Saturday, November 04, 2006

Inter Faith Dialogue



While Khatami dazzled and wooed some of the British academics, think tanks, diplomats and journalists with his lovely words about inter faith dialogue, Iran's Ministry of Interior has ordered officials throughout the country to step up the surveillance of Iranian Baha'is focusing in particular on their community activities.


The Ministry has requested provincial officials to complete a detailed questionnaire about the circumstances and activities of local Baha'is, including their "financial status," "social interactions," and "association with foreign assemblies," among other things.

Over the last two years, at least 129 Baha'is have been arrested, released on bail, and are now awaiting trial throughout the country. The bail demands have been high, in most cases requiring the Baha'is to hand over considerable sums of money, deeds to property, business or work licenses.


See translation of the document.

28 Murdád 1385 [19 August 2006]
Islamic Republic of Iran
Number: 70878/43
Ministry of the Interior

In the Name of God

To the honourable political-security deputies of the offices of the Governors’ General of the country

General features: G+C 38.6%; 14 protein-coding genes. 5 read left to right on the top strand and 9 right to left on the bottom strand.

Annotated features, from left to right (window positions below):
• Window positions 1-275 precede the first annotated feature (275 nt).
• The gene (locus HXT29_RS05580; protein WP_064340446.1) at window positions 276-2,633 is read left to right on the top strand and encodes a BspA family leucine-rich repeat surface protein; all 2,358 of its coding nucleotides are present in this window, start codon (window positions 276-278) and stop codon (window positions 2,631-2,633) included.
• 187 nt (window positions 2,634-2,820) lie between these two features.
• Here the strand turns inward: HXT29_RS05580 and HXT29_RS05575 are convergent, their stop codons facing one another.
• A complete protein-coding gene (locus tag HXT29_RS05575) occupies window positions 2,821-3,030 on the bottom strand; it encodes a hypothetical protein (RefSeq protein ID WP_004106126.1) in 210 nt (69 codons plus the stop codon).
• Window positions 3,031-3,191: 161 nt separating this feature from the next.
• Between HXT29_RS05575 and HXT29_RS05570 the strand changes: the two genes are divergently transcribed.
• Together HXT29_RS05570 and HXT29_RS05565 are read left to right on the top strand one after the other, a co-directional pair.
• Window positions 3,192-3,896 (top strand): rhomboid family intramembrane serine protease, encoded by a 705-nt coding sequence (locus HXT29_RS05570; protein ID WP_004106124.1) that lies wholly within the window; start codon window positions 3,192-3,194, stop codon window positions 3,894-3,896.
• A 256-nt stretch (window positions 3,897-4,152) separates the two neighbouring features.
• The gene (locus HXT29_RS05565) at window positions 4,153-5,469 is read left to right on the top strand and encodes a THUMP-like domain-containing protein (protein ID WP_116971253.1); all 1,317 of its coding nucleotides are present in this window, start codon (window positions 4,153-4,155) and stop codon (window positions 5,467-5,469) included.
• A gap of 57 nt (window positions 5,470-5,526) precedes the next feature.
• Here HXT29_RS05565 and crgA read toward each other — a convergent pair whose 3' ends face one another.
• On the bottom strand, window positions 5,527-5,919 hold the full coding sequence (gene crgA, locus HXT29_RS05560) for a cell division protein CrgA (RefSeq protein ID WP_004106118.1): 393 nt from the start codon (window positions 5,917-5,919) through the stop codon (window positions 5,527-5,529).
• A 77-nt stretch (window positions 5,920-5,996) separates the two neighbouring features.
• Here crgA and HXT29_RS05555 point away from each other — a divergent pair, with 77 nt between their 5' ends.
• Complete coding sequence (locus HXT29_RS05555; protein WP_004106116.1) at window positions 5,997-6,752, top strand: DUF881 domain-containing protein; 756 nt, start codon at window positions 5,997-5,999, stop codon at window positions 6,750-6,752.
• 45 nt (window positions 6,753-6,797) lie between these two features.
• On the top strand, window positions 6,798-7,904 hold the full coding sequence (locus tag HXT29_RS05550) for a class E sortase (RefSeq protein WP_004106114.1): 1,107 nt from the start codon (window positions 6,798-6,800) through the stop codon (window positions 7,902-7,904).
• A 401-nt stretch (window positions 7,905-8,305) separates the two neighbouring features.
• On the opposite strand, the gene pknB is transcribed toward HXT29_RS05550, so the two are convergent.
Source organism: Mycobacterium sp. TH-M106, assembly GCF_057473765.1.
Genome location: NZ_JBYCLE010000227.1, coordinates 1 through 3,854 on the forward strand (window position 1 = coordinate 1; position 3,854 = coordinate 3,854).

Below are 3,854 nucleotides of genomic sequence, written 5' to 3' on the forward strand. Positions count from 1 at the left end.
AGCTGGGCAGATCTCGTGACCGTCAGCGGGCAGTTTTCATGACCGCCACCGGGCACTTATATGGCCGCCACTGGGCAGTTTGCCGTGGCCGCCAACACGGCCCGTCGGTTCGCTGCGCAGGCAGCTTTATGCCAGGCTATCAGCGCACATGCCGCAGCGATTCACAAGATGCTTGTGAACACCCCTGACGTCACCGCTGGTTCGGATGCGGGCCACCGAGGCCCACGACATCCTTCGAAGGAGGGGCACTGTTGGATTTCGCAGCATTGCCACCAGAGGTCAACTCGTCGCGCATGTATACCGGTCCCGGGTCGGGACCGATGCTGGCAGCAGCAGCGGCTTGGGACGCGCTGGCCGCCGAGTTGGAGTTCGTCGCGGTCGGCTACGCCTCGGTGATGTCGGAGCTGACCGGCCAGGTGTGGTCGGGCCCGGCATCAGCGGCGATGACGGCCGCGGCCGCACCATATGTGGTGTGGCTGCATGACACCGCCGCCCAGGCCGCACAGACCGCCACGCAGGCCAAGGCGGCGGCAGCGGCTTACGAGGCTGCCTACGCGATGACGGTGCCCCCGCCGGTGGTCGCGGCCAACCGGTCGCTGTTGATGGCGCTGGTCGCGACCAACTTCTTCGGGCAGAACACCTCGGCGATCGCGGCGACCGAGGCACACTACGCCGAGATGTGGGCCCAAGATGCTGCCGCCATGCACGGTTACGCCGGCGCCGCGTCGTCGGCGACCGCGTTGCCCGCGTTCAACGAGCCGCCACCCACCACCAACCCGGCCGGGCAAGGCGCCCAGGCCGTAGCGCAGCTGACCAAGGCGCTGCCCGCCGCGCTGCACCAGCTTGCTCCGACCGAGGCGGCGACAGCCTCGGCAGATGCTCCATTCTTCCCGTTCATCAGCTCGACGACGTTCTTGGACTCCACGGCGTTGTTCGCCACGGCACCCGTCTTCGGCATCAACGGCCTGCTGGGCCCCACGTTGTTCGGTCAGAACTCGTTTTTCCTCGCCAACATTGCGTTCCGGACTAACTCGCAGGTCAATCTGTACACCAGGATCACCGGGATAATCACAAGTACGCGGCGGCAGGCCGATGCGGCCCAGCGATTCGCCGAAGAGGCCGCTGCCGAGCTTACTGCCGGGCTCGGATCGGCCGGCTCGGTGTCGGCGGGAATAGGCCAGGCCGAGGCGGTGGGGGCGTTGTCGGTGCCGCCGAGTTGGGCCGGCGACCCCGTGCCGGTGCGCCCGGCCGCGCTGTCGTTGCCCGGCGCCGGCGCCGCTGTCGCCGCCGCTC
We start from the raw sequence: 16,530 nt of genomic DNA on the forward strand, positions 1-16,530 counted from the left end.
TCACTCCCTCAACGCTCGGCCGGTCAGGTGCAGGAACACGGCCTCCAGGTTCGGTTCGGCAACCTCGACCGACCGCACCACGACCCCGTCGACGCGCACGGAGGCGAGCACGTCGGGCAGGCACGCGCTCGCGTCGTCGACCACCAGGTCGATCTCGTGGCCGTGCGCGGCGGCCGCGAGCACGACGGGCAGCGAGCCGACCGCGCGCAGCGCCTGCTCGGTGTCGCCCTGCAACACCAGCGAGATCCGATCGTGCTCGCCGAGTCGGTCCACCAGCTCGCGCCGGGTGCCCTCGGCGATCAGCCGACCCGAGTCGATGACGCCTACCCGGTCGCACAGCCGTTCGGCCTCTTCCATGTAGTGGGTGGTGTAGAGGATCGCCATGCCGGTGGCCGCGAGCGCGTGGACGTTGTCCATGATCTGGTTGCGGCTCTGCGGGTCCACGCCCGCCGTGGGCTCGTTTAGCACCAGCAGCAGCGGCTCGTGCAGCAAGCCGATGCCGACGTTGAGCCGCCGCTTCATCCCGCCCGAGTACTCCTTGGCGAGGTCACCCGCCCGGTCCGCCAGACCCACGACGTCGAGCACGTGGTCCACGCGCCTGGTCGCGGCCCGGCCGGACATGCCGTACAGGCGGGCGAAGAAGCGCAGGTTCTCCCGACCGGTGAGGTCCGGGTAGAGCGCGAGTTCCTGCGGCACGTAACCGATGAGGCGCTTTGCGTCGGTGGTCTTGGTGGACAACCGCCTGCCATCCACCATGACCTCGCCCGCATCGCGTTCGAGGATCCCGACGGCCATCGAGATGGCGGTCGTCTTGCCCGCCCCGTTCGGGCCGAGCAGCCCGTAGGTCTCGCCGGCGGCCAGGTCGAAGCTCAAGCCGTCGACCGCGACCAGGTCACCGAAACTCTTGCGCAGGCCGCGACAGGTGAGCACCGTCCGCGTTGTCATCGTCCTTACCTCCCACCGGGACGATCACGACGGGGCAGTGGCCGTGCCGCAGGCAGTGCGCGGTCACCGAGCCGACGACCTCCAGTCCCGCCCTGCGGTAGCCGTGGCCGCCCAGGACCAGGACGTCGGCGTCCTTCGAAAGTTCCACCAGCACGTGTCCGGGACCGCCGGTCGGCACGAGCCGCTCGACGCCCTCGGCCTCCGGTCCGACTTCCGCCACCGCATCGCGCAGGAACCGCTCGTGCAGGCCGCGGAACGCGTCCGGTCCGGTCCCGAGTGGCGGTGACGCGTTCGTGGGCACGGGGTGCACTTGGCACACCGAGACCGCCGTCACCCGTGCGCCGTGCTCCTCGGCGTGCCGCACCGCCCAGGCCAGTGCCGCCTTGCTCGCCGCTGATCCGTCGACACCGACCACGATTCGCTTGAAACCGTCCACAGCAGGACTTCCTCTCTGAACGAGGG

Greetings,

Respectfully, we have received reports that some of the elements of the perverse sect of Bahaism are attempting to teach and spread the ideology of Bahaism, under the cover of social and economic activities. In view of the fact that this sect is illegal and that it is exploited by international and Zionist organizations against the government of the Islamic Republic of Iran, we therefore ask you to order the relevant offices to cautiously and carefully monitor and manage their [the Bahá’ís’] social activities. In addition, complete the requested information on the enclosed form and forward it to this office for its use by 15 Shahrívar [6 September 2006].

Siyyid Muḥammad-Riḍa Mavválízádih [Seyyed Mohammad-Reza Mavvalizadeh]
Director of the Political Office
[Signature]

9 comments:

Anonymous said...

Azarmehr, you can wake a man who is sleeping but you can't wake someone who is pretending to sleep. Those British who supported Khatami know all this but will never want to wake up, they have other interests at heart.

Winston said...

Like the Eurowhinnies care...

SERENDIP said...

Iran is home to 350,000 members of the Baha'i religion. All of these people are denied legal equality by reason of their beliefs. In 1998 a 52 year old man, Ruh'ullah Rohani, a Baha'i, was executed for the crime of apostasy. He did not have access to lawyer and was given oral notice of his death sentence 24 hours before being hung. 6 other Baha'is were on death row that year, but an international outcry saved them from the same fate. A Christian pastor, Hamid Pourmand, was also sentenced to death for apostasy during Khatami's period of office, and only saved by similar pressure. That is the kind of interfaith tolerance that existed in Iran under Khatami, that is the reality.